58th Annual GRAMMY Award Best Children’s Album Nominees redstar¡Come Bien! Eat Right! Performed by José-Luis Orozco. CD. 62 min. Smithsonian Folkways. 2015. $16.98. K-Gr 5–Orozco provides uplifting, educational bilingual music on the general theme of healthy eating and nutrition. The 19 songs and chants are first performed in Spanish with the second half of the album featuring the English versions. Each song is upbeat and covers topics such as the various kinds of milk, wholesome snacks, and the importance of water. Some of the songs combine the concepts with Latin dance styles, as in “The Fruit Conga,” in which colors and types of fruit are celebrated, and “The Dance of the Legumes,” which not only teaches listeners about the various kinds of beans but also gives step-by-step instructions for a cha-cha-cha. Many of the songs, including “Chocolate” and “Tortilla,” ask for audience participation either through call and response or clapping. Orozco’s 40  years of experience writing and performing for children are evident in every song. His charming voice is woven together with beautiful instrumentation and lyrics that never seem didactic. This engaging work will delight and entertain children and parents alike. VERDICT A must-have for every collection.–Veronica De Fazio, Plainfield Public Library District, IL static1.squarespace__1454456231_27380redstarHome. Performed by Tim Kubart. CD. 36:49 min. Tim Kubart and the Space Cadets. 2015. $10.99 K-Gr 3–Kubart, host of the Sprout Channel’s morning show, Sunny Side Up, returns with his second album for children. As with his debut, this album is filled with pop songs that will have listeners singing and, in some cases, dancing along. By writing the lyrics from the perspective of a child, Kubart and fellow songwriter Matt Puckett are able to capture the highs and lows of everyday life and convey them in a way that the target audience can relate to. The album is bookended by songs that look at the concept of home in very different ways. “Last Turn Home” emphasizes the fun of going away but recognizes the important feeling of home as the place where you belong. In contrast, the final song, “Moving Day,” shows a different perspective with the acknowledgment that home isn’t a physical place but rather wherever your family is. The songs in between cover topics such as the arrival of a new sibling, the wonders of creating art, the joy of “Dancing in the Kitchen” with your family, and, in “Better,” featuring Laurie Berkner, how much better it is to do things together with those you love. VERDICT Whether stripped down or filled with drums, guitar, and brass, every song on this album is a joy to listen to again and again.–Veronica De Fazio, Plainfield Public Library, IL  redstarHow Great Can This Day Be. Performed by Lori Henriques. 1 CD. 29 min. Human Puppy Records. 2014. $11.99. PreS-Gr 5–Built around a full jazz ensemble, How Great Can This Day Be proves Henriques’s respect for a child’s ability to appreciate the rich, complex arrangements found in jazz music. Crossing from traditional jazz to Dixieland and cabaret and back again, each song engages listeners in a different way. The subjects range from parks where you can play and harvest edible greenery to how to express joy about the wonderful things in life. One of the highlights is the beautiful tribute to Jane Goodall in “Dream Jane Dream.” Although most of the songs are single voice, Henriques does include two duets. “Beau Paris” features her young son, who expertly joins her in singing a variety of phrases in French. On the charming ode to friendship, “I Am Your Friend,” she and her husband sing a sweet duet. VERDICT While children’s compilations of traditional jazz songs are easy to find, an entire album of original jazz ensemble music for children is unique, making this a must-have for every collection. [This review originally ran in the 5/2015 issue of SLJ—Ed.]–Veronica De Fazio, Plainfield Public Library District, IL  redstarTrees. Performed by Molly Ledford & Billy Kelly. CD. 38 min. Molly Ledford & Billy Kelly. 2015. $14. K-Gr 3–On their debut album, Ledford and Kelly celebrate trees—from their roots to the tops of their crowns and everything in between—and their importance in the world. They use many musical styles to deliver their messages in these 14 original songs, all of which are credited to either Ledford or Kelly. They include ballads (“Angel Oak,” “Meet You by the Roots”), 1950s rock and roll (“It’s Just a Dumb Ol’ Stick,” “I, Wood”), soft rock (“Acorns,” “Count Your Rings”), rockabilly (“Coniferous Trees”), and march (“The National Tree of England”). Instrumentation is spare, but the sound is still full. Ledford and Kelly switch off singing lead vocals. Ledford’s voice morphs with each song, ranging from breathy (“Trees”) to earthy (“It’s Just a Dumb Ol’ Stick”). Kelly sings with a full baritone, channeling David Bowie in “Here Comes the Trees.” The variety of folk and pop styles suit the topic well. VERDICT The information that is delivered will make this album useful to include in classrooms, while the music itself is catchy enough for family listening.–Stephanie Bange, Wright State University, Dayton, OH Reviews: All Around This World: Africa. Performed by various artists. 2 CDs. 84 min. All Around This World. 2015. $18.99. PreS-Gr 3–The sound of drums launches this album of 32 songs from various countries on the African continent. One disc covers west, central, and south Africa, and the other disc covers north and east Africa. Among the countries featured are Uganda, Nigeria, Cameroon, South Africa, Mozambique, Morocco, Egypt, and Kenya. The vocalists give excellent performances and come from both the United States and several African nations. Many of the song lyrics are in the language of the nation where the song originated. The musicians play a variety of instruments with great skill, including guitar, violin, trumpet, trombone, qanoon, Guinean balafon, oud, gyil, mbira, kora, keyboards, and drums and other percussion instruments. A few of the song titles are “We Are Happy,” “Kikalama,” “Do Do Ki Do,” “He Motsoala,” “Arsomo Baba,” “Nanu Nanu Ney,” “Kavuli Tutu,” and “Tulo Tulo.” The lyric booklet includes both the original language and an English translation. VERDICT This album will be welcomed in libraries, classrooms, and homes.–Beverly Wrigglesworth, San Antonio Public Library AlastairMoockAllKindsOfYouAndMe__1454456311_10026All Kinds of You and Me. Performed by Alastair Moock. CD. 45 min. Moockshake Music. 2015. $15. Gr 1-5–Multiple award-winning Moock presents 10 original songs, one spoken piece, and one cover in rock, bluegrass, jazz, and folk musical styles. Moock’s versatile vocals are accompanied by an enthusiastic children’s chorus. He is also joined by a group of musicians giving excellent performances on guitar, banjo, mandolin, vibraphone, upright bass, electric bass, drums, percussion, saxophone, clarinet, trumpet, flugelhorn, fiddle, piano, and harmonica. Moock’s songs celebrating individuality and changing ideas about gender roles were inspired by the 1972 album Free to Be…You and Me. Song titles include “It Takes All Kinds,” “You Might Be a Girl,” “The Bright Side of Me,” “Kenya Imagine,” “Everything’s Upside-Down but Me,” and Woodie Guthrie’s “This Land Is Your Land.” VERDICT An upbeat album for modern families.–Beverly Wrigglesworth, San Antonio Public Library Cuddlebug Parade. Performed by Michal Karmi. CD. 38 min. Sweetly Spun Music. 2014. $12. Pre-S-K–Israeli native Michal “Peanut” Karmi performs 12 original songs and five spoken stories or poems. The upbeat, bright, and lively songs are in folk, New Orleans jazz, and lullaby musical styles. Four of the songs include lyrics in Spanish or Hebrew. Karmi and the guest musicians make beautiful music on ukulele, string bass, trombone, trumpet, clarinet, saxophone, whistles, Glockenspiel, drums, and percussion. “Six Little Pickles” is a counting story, while “Big Bug Band” is a nursery storytime answer to rap. “Where’s Your Belly Button” is a lovely little song to sing with infants. Other song titles include “Hey Mister Mushroom,” “Little Bear Blue,” “Ooey Gooey Mud,” the a capella “Oh! What a Beautiful Day,” “Stompin’ at the Market,” and “Chew and Swallow” (in three languages). VERDICT Parents will love sharing these songs with their very young children.–Beverly Wrigglesworth, San Antonio Public Library Family in Harmony. Performed by Super Stolie. CD. 37 min. Screaming Galaxy. 2015. $12. PreS-Gr 2–Rebecca Stoelinga, aka Super Stolie, presents an album of nine original songs, one traditional hymn, and one spoken poem/story. The songs are performed in pop, folk, bluegrass, and Latin musical styles. The multitalented Stolie not only performs all the vocals and beautiful harmonies but she also performs on all of the background instruments: guitar, ukulele, mandolin, piano, bass, melodica, harmonica, djembe, bongos, drums, shakers, tambourine, rainstick, agogo bells, xylophone, spoons, triangle, sand blocks, and claves. The lyrics for a couple of the songs are in Spanish: “Boca, boca, boca” and “Paz amor y gozo.” “Rock, Paper, Scissors” is a humorous spoken, rhyming story about fair play. The other songs include “Family in Harmony,” “Chicken in the Kitchen,” “The River Down,” “Little Black Bear,” and “The Whale Song” (with whale sound effects). VERDICT This cheery, upbeat album will appeal to most children.–Beverly Wrigglesworth, San Antonio Public Library Human Body School. Performed by Talking Hands Talking Feet. Approx. 69 min. Talking Hands Talking Feet. 2015. $15. K-Gr 5–The 12th album by New Mexico–based musician Paul Andrew Zeir and his group, Talking Hands Talking Feet, seeks to instruct youngsters about the human body in these 23 original pop songs. Each tune is very simple and relies on repetition in order to drill information into memory. Simple arrangements have minimal instrumentation, with lead vocals the focus of each song. Harmonies are added for adornment but never overtake the lead vocals. Zeir sings lead on most tunes, sounding eerily similar to Cat Stevens (now known as Yusuf Islam). Arranged by “acts,” the album offers an overview of the human body. In "Act 1: Get to Know Your Body," messages include the value of eating wisely and exercising. "Act 2: Body Opera" concentrates on various organs and body systems, including the heart/circulatory system, respiratory and digestive systems, and brain/nervous system. "Act 3: Get to Know Yourself" focuses on each individual’s position in life. Standout songs include “Get to Know Your Body” (which includes Spanish lyrics of the song interwoven in the recording), “Respiratory System” (sung in time with breathing in/out, featuring a harp and vocals in English and Spanish), “Heart Song Interlude” (a largely wordless vocalise sung in heartbeat tempo), “Digestive System” (kids will really appreciate the digestive noises in the background), and “Bones Alive,” which opens with and is accompanied by marimba. VERDICT The complex lyrics and appropriate vocabulary make this album a useful tool for the classroom.–Stephanie Bange, Wright State University, Dayton, OH 33671__1454456368_10123Metro Train. Performed by Mr. Gabe and the Circle Time All-Stars. Approx. 34 min. 2015. $12.97. PreS-Gr 1–Gabe Hutter, aka Mr. Gabe, a children’s performer based in Washington, DC, follows up his award-winning debut album Play Date (2012) with another surefire hit for youngsters. Reminiscent of the recording styles and arrangements of Raffi and Trout Fishing in America, this collection features a mix of traditional and original family-friendly music in a variety of styles, including pop, 1960s doo-wop, rockabilly, country, and folk. Baritone Hutter sings lead and plays guitar on each track, with Holly Montgomery on bass and Chelle Fulk on violin, with the two often adding harmonizing backing vocals. Standout songs include “Metro Train” (a folksy, peppy traditional tune with new lyrics by Hutter), “Monster” (a spooky song about what’s hiding under the bed), “Driving in the Car” (a doo-wop song about this experience), “Bird Call” (a country-flavored celebration of different bird calls), and the Meredith Wilson classic “Till There Was You.” VERDICT Fun listening for younger children and parents looking for something for both age groups.–Stephanie Bange, Wright State University, Dayton, OH Now That We’re Friends. Performed by Mil’s Trills. CD. 32 min. Millymoose Records. 2015. $12.99. K-Gr 3–Amelia Robinson of the Mil’s Trills band presents 12 original songs in a variety of rock and pop musical styles, plus one calypso offering. The album starts off with a bang as Robinson belts out her rock anthem “Say ‘Hey!’” and several children sing out greetings in different languages. In fact, the enthusiastic children’s chorus can be heard on several tracks. Some notable guest musicians join in: Dean Jones, Steve Elson, Thad Debrock, and Rob Jost all give terrific performances on guitar, ukulele, mandolin, bass, piano, organ, optigan, Celeste, Wurlitzer, saxophone, Moog, trombone, trumpet, French horn, xylophone, drums, and percussion. Other songs include “Let’s Be Friends,” “Singing Together,” “Everybody’s Got a Body,” “Great Big Sky,” and “All the Colors.” VERDICT With these songs, Robinson fulfills her objective of sharing songs on the themes of friendship, open minds, and compassionate hearts.–Beverly Wrigglesworth, San Antonio Public Library Odds & Ends. Performed by Andrew & Polly. CD. 28 min. CD Baby. 2015. $9.99 PreS-Gr 3–Kindie folk duo Andrew Barkan and Polly Hall bring a sense of wide-eyed wonder and joy to this album. Friendship, love, and family are just a few of the themes touched upon in this 10-song collection. In addition to their own songs, the duo also use new arrangements to put their own child-friendly spin on covers of Bob Dylan's “Forever Young,” Ray Erskine Parker's “Ghostbusters,” and George Harrison's “Here Comes the Sun.” There is a good amount of repetition within the lyrics of many of the songs, which will make it easy for children to sing along. The acoustic, upbeat nature of much of this album will leave listeners clapping their hands and tapping their toes. VERDICT A solid addition to any collection.–Veronica De Fazio, Plainfield Public Library District, IL On the Bright Side. Performed by The Bazillions. CD. 37 min. Oddvious Records. 2015. $11.99. PreS-Gr 5–With a sound reminiscent of the Beatles, this children’s rock and roll band offers 12 upbeat songs that both educate and entertain. Grammar is well represented on this album with tracks covering such concepts as contractions, personification, the “qu” combination, and, in the song “ed (Been There, Done That),” verb tenses. Additional selections celebrate reading, the joy of exploring outside, and the water cycle. Ever wonder what superheroes do during their off time? “Superhero Rock Band” answers that question, while “Bad Haircut” tells the story of an unfortunate visit to the barber shop. VERDICT By using lyrics that make learning fun, The Bazillions have created another album that would be a welcome addition to any collection.–Veronica De Fazio, Plainfield Public Library District, IL Ralph’s World Rocks and Reads. Performed by Ralph Covert. CD. 42 min. Waterdog Records. 2015. $14.98. PreS-Gr 3–Ralph returns with 17 songs, several of which appear in picture books that he has published over the past decade. He successfully uses a variety of musical styles, including rock, calypso, upbeat pop, country, polka, and a capella and even features a Beach Boys–inspired tune with great harmonies. Ralph and the chorus of children sing with great gusto and enthusiasm. The backup musicians give terrific performances on guitar, dobro, keyboards, piano, banjo, mandolin, ukulele, bass, trombone, trumpet, tuba, saxophone, accordion, concertina, penny whistle, drums, and percussion. Songs included are “Follow the Leader and Dance,” “Welcome to Christmas Wood,” “We Are Ants,” “Freddy Bear the Teddy Bear,” “Happy Lemons,” and “Peggy’s Pie Parlor Polka.” Ralph has illustrated his song “Do the Math,” complete with lyrics, in the accompanying booklet. VERDICT Young listeners will want to sing and dance along with this exuberant album.–Beverly Wrigglesworth, San Antonio Public Library static1.squarespace__1454456495_39207redstarSimpatico. Performed by Renee & Friends. CD. Approx. 33 min. One Melody Records. 2015. $11.91. PreS-Gr 3–Singer/songwriter Renee Stahl and producer Rich Jacques have put together a dozen original songs that focus on friends, family, and love. Largely mellow ballads, they feature instrumentations including guitar, banjo, and electric piano. Most tracks are collaborations cowritten by Stahl and Jacques, with the musician also featured on the song. These songs tend to be a bit more sophisticated than the usual fare for kids and families, making them an excellent bridge between the two—music for kids and music for their parents. Opening number “Gather Round” (cowritten and performed as a duet with Lisa Loeb) is a folksy ballad filled with harmonies about getting together with loved ones. Other collaborative standouts include “You Were Meant to Be” (featuring Glen Phillips), “Are We There Yet?” (featuring Colin Hay), “Starfish and Coffee” (cowritten by Prince, duet with Maya Rudolph). One exceptional highlight is “Happiness” by Clark Gener, performed solo by Molly Shannon (a childhood friend of Stahl’s) with Kazumi Shimokawa on piano. VERDICT This is truly music for all ages.–Stephanie Bange, Wright State University, Dayton, OH We All Shine. Performed by Play Date. CD. 41 min. Fun Fun Records. 2015. $10.89 PreS-Gr 3–Married musical duo Shanti Wintergate and Greg Attonito (aka Play Date) offer 14 original songs on their second album for families. Each rocking, upbeat song, from the sly “Stevie the Fox” to the heartfelt “L-O-V-E You” to the title song, is kid-inspired and kid-centered yet sophisticated enough for grown-ups. Other standout songs include the ballad “Ninja Pajamas” (a song/rap featuring guest artist Stef “POS” Alexander harmonizing with Wintergate), “Colors” (a rollicking celebration of colors and familiar examples), “Cardboard Box” (a driving rock song about many things a box can be if you use your imagination), and “Ruin Your Appetite” (a rock tune discouraging snacking between meals). Most songs are sung in unison with few harmonies and lean toward soft rock and middle-of-the-road rock with a buzzing electric guitar and drum kit. Sprinkled throughout are four 50-second “ads” espousing characteristics of different fruits and vegetables (bananas, broccoli, apples, and carrots); each uses the same tune. The disc closes with a lullaby, “Goodnight.” VERDICT A fine follow-up to their award-winning disc, Imagination (2012).–Stephanie Bange, Wright State University, Dayton, OH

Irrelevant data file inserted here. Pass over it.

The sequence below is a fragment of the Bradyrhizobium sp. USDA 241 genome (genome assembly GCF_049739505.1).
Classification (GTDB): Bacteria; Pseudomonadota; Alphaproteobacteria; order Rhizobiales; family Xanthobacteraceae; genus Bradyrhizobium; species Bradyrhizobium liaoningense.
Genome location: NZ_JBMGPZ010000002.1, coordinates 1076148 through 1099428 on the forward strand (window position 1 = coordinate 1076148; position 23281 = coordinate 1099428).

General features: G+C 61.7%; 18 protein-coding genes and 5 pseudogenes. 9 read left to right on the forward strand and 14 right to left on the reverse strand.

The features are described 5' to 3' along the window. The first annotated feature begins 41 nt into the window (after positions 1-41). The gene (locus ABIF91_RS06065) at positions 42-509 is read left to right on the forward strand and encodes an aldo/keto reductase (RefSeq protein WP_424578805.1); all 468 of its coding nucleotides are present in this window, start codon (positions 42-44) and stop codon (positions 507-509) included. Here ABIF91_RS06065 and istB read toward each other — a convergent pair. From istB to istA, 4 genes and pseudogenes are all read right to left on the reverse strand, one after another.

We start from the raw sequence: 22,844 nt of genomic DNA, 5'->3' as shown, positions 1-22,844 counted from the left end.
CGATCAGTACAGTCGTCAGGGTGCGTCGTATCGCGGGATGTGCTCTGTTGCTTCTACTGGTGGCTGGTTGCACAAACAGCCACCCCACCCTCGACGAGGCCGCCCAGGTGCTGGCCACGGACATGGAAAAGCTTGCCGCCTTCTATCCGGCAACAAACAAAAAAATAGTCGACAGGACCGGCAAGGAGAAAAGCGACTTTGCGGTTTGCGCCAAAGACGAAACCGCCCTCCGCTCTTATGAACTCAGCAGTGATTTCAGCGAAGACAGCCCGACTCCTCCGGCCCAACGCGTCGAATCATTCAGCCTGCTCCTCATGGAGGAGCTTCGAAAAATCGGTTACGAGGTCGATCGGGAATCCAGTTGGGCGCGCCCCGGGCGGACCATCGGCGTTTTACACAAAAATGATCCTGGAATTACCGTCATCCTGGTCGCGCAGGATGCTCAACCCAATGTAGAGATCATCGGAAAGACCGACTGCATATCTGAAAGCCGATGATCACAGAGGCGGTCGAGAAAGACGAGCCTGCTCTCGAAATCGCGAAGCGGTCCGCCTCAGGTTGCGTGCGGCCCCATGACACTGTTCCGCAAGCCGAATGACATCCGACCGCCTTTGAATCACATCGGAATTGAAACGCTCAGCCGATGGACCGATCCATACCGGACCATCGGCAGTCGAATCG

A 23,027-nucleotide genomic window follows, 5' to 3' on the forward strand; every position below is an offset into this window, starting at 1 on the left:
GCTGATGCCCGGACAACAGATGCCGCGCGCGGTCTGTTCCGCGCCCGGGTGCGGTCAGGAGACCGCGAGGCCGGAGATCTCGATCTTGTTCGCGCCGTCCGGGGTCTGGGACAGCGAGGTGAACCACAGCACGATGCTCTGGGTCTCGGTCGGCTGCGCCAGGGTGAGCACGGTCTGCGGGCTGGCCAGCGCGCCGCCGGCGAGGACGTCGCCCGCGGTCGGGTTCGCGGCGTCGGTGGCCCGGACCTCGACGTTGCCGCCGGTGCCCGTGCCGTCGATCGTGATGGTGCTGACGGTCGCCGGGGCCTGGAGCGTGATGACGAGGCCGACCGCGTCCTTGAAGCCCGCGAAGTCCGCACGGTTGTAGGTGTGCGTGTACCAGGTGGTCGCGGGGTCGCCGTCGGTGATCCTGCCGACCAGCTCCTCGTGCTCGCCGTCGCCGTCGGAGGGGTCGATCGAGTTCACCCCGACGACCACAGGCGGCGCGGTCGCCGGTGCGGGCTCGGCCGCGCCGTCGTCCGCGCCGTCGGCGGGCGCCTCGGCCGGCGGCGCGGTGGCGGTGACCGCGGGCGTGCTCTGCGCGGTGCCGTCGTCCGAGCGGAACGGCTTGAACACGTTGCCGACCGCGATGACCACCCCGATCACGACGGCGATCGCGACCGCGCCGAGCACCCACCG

Be the first reader to comment.

Comment Policy:
  • Be respectful, and do not attack the author, people mentioned in the article, or other commenters. Take on the idea, not the messenger.
  • Don't use obscene, profane, or vulgar language.
  • Stay on point. Comments that stray from the topic at hand may be deleted.
  • Comments may be republished in print, online, or other forms of media.
  • If you see something objectionable, please let us know. Once a comment has been flagged, a staff member will investigate.



We are currently offering this content for free. Sign up now to activate your personal profile, where you can save articles for future viewing